cover image The Perfect Sound: A Memoir in Stereo

The Perfect Sound: A Memoir in Stereo

Garrett Hongo. Pantheon, $30 (544p) ISBN 978-0-375-42506-6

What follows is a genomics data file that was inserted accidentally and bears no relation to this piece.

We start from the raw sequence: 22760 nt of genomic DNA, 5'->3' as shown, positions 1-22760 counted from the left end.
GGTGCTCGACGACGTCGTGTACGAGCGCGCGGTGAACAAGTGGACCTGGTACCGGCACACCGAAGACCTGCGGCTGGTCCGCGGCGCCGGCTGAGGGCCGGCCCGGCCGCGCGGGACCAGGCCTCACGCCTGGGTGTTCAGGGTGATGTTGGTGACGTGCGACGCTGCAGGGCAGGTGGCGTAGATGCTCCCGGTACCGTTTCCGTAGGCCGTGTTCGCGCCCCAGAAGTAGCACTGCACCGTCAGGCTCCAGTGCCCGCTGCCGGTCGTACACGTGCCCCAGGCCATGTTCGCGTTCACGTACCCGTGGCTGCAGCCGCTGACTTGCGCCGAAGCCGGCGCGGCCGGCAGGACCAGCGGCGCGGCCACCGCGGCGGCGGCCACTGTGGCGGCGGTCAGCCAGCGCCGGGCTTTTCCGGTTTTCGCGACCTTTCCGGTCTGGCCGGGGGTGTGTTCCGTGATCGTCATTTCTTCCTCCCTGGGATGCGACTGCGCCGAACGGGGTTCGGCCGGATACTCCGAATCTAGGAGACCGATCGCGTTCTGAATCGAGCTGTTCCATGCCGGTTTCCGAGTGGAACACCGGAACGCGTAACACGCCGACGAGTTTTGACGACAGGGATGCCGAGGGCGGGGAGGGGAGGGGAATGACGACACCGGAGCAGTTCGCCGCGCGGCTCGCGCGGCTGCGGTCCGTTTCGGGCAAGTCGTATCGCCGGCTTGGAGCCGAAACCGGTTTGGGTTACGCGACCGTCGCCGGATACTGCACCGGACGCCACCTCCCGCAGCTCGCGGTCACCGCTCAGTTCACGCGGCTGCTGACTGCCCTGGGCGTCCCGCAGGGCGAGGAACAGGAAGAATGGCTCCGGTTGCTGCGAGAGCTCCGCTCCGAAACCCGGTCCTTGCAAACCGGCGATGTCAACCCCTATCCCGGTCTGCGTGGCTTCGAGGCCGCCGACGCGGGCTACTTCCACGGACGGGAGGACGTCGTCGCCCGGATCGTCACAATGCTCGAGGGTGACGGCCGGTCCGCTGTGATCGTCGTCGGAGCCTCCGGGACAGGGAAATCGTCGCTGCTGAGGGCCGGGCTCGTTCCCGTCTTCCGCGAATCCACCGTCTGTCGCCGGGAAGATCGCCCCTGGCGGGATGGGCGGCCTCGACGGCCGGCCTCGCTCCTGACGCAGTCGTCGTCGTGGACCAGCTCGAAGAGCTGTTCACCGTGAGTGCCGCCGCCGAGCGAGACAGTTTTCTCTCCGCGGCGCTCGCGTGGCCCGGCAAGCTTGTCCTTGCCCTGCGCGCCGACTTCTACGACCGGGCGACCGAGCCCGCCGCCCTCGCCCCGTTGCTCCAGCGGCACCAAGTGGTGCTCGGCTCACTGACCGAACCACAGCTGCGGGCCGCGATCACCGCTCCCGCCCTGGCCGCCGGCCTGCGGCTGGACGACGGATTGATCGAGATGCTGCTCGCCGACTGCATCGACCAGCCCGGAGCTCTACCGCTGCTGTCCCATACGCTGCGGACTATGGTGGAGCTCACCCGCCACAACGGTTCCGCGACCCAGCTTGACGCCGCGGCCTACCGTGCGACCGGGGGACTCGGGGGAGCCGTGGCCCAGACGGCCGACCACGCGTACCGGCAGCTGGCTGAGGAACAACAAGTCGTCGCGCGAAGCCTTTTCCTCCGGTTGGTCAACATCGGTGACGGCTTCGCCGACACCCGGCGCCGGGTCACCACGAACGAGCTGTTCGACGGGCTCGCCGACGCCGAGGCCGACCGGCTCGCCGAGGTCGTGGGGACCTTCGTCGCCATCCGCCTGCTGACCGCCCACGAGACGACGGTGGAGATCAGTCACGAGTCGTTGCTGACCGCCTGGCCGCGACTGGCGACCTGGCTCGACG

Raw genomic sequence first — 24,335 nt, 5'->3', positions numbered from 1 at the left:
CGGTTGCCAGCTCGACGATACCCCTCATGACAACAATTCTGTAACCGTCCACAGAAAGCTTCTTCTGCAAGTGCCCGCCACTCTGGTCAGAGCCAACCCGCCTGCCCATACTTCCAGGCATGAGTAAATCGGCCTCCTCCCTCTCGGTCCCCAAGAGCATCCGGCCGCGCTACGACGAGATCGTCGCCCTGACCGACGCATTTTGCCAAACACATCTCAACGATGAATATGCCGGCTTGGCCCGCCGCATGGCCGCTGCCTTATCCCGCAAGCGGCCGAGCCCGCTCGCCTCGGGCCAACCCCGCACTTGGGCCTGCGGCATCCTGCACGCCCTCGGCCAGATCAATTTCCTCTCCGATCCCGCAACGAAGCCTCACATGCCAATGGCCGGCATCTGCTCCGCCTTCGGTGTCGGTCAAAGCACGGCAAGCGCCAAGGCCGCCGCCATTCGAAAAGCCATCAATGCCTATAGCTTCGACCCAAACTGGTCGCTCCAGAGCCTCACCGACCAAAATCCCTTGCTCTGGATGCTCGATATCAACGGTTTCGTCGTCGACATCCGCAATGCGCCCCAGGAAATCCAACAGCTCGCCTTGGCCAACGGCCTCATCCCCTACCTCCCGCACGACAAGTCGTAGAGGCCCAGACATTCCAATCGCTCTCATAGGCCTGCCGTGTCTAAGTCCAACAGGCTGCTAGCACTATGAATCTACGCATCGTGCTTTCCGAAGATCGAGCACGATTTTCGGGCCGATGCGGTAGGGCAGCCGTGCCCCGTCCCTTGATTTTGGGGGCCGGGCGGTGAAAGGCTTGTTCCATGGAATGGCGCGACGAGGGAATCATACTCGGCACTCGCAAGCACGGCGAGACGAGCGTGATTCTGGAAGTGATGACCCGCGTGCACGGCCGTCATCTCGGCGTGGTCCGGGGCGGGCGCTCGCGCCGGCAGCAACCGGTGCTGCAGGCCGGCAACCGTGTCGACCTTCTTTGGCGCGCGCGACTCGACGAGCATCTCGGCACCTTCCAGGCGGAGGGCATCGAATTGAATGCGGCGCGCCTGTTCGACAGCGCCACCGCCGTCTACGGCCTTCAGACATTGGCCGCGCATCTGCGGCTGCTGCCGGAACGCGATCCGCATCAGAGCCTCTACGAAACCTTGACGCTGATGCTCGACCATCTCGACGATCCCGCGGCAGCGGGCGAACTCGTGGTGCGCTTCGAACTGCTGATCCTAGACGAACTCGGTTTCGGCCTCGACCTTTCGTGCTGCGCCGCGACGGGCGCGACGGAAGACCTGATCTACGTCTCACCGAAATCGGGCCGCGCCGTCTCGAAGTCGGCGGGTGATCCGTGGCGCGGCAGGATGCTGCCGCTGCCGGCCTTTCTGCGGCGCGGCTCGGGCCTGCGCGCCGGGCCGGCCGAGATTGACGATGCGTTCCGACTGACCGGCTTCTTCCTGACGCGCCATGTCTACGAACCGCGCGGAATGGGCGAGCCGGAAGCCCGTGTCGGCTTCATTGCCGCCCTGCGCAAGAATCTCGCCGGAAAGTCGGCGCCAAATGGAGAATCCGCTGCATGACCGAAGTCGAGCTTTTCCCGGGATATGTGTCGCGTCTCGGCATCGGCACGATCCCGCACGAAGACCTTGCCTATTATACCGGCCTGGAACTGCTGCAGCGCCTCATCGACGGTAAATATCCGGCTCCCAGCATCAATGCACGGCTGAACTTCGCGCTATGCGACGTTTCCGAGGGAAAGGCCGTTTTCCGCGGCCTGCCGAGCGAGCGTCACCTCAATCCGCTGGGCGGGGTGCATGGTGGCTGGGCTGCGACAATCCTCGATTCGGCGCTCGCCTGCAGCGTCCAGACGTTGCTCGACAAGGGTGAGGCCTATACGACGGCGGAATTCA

Poet and essayist Hongo (The Mirror Diary) delivers a memorable memoir on reflection and artistry, as rendered through his audiophile tendencies. He relates his fascination with music as a kid in Hawaii—from his obsession with countertop jukeboxes to seeing the calming effect Hawaiian singer Marlene Sai had on his parents’ oft-stormy moods. When his family moved to Los Angeles in 1957 when he was six years old, music became a vehicle to escape the confines of racial expectations, and his “first lessons on love and poetry, ardor and longing” came in the form of The Penguins’ doo-wop hit “Earth Angel.” As he describes in lyrical, fervent passages, his penchant for spinning vinyl on cheap turntables would eventually become a love for elaborate equipment, amplifiers, speakers, and vacuum tubes. While, admittedly, much of the in-depth discussions of audio technologies—among them, Tung-Sol 6550 tubes, his Air Tight ATM-2 amp, and the Dutch pentode—can be a lot to digest, Hongo’s soulful work shines brightest when he looks to sound to make sense of his own struggles: “Leave me alone, Joel sang, and I said it too, spitting on my failed past and turning the yellow Toyota compact into the southerly corona of my new life.” While it can be dense, this paean to the power of music mostly sings. (Feb.)